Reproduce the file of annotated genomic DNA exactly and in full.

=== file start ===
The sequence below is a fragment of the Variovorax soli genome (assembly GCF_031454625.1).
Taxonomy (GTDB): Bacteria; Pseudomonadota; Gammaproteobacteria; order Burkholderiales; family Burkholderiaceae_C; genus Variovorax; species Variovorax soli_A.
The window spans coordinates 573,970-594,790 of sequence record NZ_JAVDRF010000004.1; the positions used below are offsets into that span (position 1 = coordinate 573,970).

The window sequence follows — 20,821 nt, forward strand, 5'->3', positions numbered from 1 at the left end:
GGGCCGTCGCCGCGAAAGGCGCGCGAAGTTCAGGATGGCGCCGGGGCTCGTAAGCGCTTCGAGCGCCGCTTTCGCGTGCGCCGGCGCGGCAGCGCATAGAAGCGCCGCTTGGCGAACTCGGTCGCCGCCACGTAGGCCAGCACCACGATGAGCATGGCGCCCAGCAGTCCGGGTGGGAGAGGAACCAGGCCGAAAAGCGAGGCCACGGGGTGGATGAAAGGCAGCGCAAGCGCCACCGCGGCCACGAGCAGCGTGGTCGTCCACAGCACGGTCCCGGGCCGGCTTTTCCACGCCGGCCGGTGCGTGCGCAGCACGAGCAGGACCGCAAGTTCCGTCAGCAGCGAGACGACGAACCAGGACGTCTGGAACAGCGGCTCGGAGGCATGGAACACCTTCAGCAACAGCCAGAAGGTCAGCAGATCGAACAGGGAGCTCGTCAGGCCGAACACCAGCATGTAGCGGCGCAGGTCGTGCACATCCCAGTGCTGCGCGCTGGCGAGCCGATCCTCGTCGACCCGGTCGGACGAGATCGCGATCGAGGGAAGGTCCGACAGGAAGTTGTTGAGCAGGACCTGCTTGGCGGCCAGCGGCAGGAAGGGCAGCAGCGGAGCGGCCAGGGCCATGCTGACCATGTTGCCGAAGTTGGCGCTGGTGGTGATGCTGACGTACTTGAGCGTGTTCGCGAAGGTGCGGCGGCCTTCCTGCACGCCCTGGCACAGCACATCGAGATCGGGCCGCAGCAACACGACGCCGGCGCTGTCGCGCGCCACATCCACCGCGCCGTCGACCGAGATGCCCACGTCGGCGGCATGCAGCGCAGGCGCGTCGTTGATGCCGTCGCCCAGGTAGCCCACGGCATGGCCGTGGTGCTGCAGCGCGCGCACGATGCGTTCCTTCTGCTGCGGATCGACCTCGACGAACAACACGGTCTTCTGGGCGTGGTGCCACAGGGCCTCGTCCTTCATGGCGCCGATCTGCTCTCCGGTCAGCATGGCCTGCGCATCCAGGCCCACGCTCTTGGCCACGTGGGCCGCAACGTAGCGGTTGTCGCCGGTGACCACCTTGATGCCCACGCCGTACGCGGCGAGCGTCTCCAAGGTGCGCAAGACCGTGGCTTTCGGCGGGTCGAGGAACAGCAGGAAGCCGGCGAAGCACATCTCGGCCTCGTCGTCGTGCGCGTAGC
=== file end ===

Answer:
The sequence below is a fragment of the Variovorax soli genome (assembly GCF_031454625.1).
Taxonomy (GTDB): Bacteria; Pseudomonadota; Gammaproteobacteria; order Burkholderiales; family Burkholderiaceae_C; genus Variovorax; species Variovorax soli_A.
The window spans coordinates 573,970-594,790 of sequence record NZ_JAVDRF010000004.1; the positions used below are offsets into that span (position 1 = coordinate 573,970).

The window sequence follows — 20,821 nt, forward strand, 5'->3', positions numbered from 1 at the left end:
GGGCCGTCGCCGCGAAAGGCGCGCGAAGTTCAGGATGGCGCCGGGGCTCGTAAGCGCTTCGAGCGCCGCTTTCGCGTGCGCCGGCGCGGCAGCGCATAGAAGCGCCGCTTGGCGAACTCGGTCGCCGCCACGTAGGCCAGCACCACGATGAGCATGGCGCCCAGCAGTCCGGGTGGGAGAGGAACCAGGCCGAAAAGCGAGGCCACGGGGTGGATGAAAGGCAGCGCAAGCGCCACCGCGGCCACGAGCAGCGTGGTCGTCCACAGCACGGTCCCGGGCCGGCTTTTCCACGCCGGCCGGTGCGTGCGCAGCACGAGCAGGACCGCAAGTTCCGTCAGCAGCGAGACGACGAACCAGGACGTCTGGAACAGCGGCTCGGAGGCATGGAACACCTTCAGCAACAGCCAGAAGGTCAGCAGATCGAACAGGGAGCTCGTCAGGCCGAACACCAGCATGTAGCGGCGCAGGTCGTGCACATCCCAGTGCTGCGCGCTGGCGAGCCGATCCTCGTCGACCCGGTCGGACGAGATCGCGATCGAGGGAAGGTCCGACAGGAAGTTGTTGAGCAGGACCTGCTTGGCGGCCAGCGGCAGGAAGGGCAGCAGCGGAGCGGCCAGGGCCATGCTGACCATGTTGCCGAAGTTGGCGCTGGTGGTGATGCTGACGTACTTGAGCGTGTTCGCGAAGGTGCGGCGGCCTTCCTGCACGCCCTGGCACAGCACATCGAGATCGGGCCGCAGCAACACGACGCCGGCGCTGTCGCGCGCCACATCCACCGCGCCGTCGACCGAGATGCCCACGTCGGCGGCATGCAGCGCAGGCGCGTCGTTGATGCCGTCGCCCAGGTAGCCCACGGCATGGCCGTGGTGCTGCAGCGCGCGCACGATGCGTTCCTTCTGCTGCGGATCGACCTCGACGAACAACACGGTCTTCTGGGCGTGGTGCCACAGGGCCTCGTCCTTCATGGCGCCGATCTGCTCTCCGGTCAGCATGGCCTGCGCATCCAGGCCCACGCTCTTGGCCACGTGGGCCGCAACGTAGCGGTTGTCGCCGGTGACCACCTTGATGCCCACGCCGTACGCGGCGAGCGTCTCCAAGGTGCGCAAGACCGTGGCTTTCGGCGGGTCGAGGAACAGCAGGAAGCCGGCGAAGCACATCTCGGCCTCGTCGTCGTGCGCGTAGC